In my mother’s honor, I’d like to review one of the culinary traditions at Hanukkah: potato latkes, also known as potato pancakes. I include links to some variations of latkes as well.
This is an opportunity to involve your children in the kitchen and to teach about traditional fats and oils since latkes are fried in oil. Following is the list of traditional fats and oils that we recommend:
Butter – preferably raw or cultured from pasture raised cows
Tallow and suet from beef and lamb on pasture
Lard from pigs on pasture
Chicken, goose and duck fat from animals that have been pasture raised
Coconut, palm and palm kernel oils
Cold pressed olive oil
Cold pressed sesame and peanut oils
Cold pressed flax oil, in small amounts
Marine oils such as cod liver oil
Note that there are no vegetable oils such as canola, corn or soy on this list. Here is more detailed information about all fats and oils from the Weston A. Price Foundation – including sunflower and other such oils.
Why are latkes eaten at Hanukkah?
Though commonly associated with the Ashkenazi Jewish cuisine of Eastern Europe, they are actually not necessarily Jewish in origin. Areas like northeast Poland, for instance, know many varieties. A favorite Polish dish is placki węgierskie (placki po węgiersku) — potato pancakes stuffed with a thick, spicy Hungarian goulash. Latkes are traditionally eaten during the Jewish Hanukkah festival although they play no fundamental part in the Hanukkah ritual.
The custom probably evolved because of the preference for eating fried foods during the festival that celebrates a miracle involving oil in the Temple of ancient Israel. Variants include cheese, apple, zucchini, spinach, leek, and rice latkes. Here is a quick, very simple summary of Hanukkah. You may also be interested in my post on candles.
The word “latke” is of Yiddish origin, and may have come from either Germany or Russia. As Jews immigrated to the United States, so did the tradition of preparing latkes. Many families now prepare these pancakes from recipes over 100 years old. Therefore, even though they are not prepared as in ancient times, potato latkes have a rich history as well. Learn more.
Classic Potato Latkes Recipe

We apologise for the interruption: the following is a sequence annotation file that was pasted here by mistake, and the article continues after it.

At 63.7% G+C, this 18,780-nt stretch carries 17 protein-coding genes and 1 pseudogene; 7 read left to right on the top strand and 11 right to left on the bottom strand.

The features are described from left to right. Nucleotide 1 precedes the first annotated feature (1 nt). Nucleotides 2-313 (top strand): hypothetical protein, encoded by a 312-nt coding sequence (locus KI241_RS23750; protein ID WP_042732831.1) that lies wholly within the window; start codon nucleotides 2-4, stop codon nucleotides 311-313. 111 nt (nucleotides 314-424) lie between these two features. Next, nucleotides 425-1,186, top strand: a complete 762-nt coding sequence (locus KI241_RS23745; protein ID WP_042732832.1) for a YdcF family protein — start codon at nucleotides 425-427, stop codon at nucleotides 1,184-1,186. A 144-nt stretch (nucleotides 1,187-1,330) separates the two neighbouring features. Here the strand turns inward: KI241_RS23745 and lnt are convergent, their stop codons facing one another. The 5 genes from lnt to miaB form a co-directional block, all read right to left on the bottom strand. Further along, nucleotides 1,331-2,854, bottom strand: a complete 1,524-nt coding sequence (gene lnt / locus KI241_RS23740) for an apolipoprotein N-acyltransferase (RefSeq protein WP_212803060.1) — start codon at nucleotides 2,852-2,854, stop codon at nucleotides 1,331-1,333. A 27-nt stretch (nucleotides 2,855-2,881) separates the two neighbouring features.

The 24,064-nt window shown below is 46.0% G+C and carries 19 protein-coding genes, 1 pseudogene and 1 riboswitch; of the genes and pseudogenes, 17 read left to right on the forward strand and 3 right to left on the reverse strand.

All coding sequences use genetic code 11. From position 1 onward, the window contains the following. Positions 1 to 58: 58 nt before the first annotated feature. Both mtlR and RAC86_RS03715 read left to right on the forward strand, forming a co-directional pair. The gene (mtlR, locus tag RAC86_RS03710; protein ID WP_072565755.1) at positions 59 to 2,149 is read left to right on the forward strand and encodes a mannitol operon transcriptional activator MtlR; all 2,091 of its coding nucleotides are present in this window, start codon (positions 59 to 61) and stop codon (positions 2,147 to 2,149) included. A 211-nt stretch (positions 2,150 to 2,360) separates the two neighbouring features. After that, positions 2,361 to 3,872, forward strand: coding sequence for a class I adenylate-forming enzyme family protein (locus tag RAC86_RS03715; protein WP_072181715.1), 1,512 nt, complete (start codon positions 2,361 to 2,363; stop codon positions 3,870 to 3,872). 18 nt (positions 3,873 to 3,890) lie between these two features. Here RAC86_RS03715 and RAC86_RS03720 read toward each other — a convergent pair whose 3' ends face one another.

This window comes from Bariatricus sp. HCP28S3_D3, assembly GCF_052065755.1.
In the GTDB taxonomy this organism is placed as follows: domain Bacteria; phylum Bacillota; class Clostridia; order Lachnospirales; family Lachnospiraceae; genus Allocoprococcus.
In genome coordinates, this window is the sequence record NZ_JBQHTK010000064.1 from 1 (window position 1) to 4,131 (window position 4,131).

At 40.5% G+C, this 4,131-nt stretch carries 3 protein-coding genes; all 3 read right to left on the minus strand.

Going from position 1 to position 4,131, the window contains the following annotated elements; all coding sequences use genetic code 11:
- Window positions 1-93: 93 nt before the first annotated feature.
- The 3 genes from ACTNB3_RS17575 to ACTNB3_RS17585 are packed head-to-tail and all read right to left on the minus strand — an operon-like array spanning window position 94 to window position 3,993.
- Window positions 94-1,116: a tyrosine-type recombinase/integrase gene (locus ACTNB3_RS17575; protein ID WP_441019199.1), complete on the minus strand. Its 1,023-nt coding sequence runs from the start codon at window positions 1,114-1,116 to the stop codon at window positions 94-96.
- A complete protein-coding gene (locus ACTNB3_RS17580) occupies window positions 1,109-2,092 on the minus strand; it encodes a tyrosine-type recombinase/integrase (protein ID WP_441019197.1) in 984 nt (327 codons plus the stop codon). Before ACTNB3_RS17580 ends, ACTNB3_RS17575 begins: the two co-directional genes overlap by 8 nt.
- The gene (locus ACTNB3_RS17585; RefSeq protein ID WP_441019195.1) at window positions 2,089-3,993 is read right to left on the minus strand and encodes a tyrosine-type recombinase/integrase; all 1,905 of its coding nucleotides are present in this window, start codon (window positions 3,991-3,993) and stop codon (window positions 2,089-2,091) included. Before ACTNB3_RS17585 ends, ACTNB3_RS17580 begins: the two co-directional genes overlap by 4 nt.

I recommend frying in butter, coconut oil, and duck fat. You could use lard, though Jews traditionally don’t consume pork. I don’t recommend frying in olive oil. I use olive oil at room temperature only myself.
2 pounds of organic potatoes [Russet, Idaho … any kind you like]
½ of a large organic white or yellow onion
8 pasture raised eggs, soy-free if possible
6 tablespoons of organic sprouted flour or gluten free rice flour [grain free recipes are listed below]
4 teaspoons of sea salt
Freshly ground black pepper to taste
1 ½ cups of organic, refined, expeller pressed coconut oil. You are welcome to use unrefined coconut oil if you enjoy the taste of coconut.
1. Shred potatoes using a food processor, or hand grater if necessary. I use unpeeled potatoes, however, you are welcome to peel them, of course.
2. Use a thin dish cloth or flour sack to wring the potatoes over a bowl or the sink in order to extract as much moisture as you can.
3. Add the shredded potatoes to a large mixing bowl. Mix in the onion, eggs, sprouted flour and salt.
4. Add a few turns of freshly ground black pepper and combine throroughly.
5. Heat the coconut oil in a large cast iron or enamelware skillet. [Read our post about cookware.] Heat the oil until you can spoon some of the latkes batter into the oil and it immediately starts to fry.
6. When the oil is hot enough, carefully place tablespoons of the potato mixture into the skillet. Press down on them with a spatula to form 1/4 to 1/2 inch patties. They can be sized according to your prefernece but, it is best to make them relatively thin so they cook through.
7. Fry each side until the latke is cooked through and golden brown.
8. Drain on dish towels, as they are more sustainable than paper towels.
9. Serve with creme fraiche and/or Apple Sauce.
Here are alternative latke recipes:
From Nourishing Traditions by Sally Fallon Morell and Mary Enig:
½ case organic tart apples [about 20 pounds]
Juice of 2 lemons
1 cup maple syrup
2 teaspoons cinnamon
½ teaspoon nutmeg
Cut apples into quarters and fill a very large enamel or stainless steel pot. Squeeze lemon juice over top and add about 2 cups of filtered water to the pot. Bring to a boil and simmer, covered, for several hours until apples are very tender. Push down with a potato masher occasionally and check that the apples are not burning. Allow to cool and pass in batches through a food mill. Stir in syrup and spices. Store in refrigerator or freezer.
Note that I don’t use a food mill, and prefer a chunky apple sauce. I do blend the apple sauce a bit however.
I like this unsweetened version of apple sauce by Nourish The Roots.
6 pounds of organic apples, peeled, cored, and cut into 8 slices
1 cup organic apple juice or apple cider or filtered water
Juice of 1 lemon
Natural sweetener of your choice, such as maple syrup, to taste … or not
1 teaspoon cinnamon, or to taste
Optional ingredients: nutmeg, allspice, butter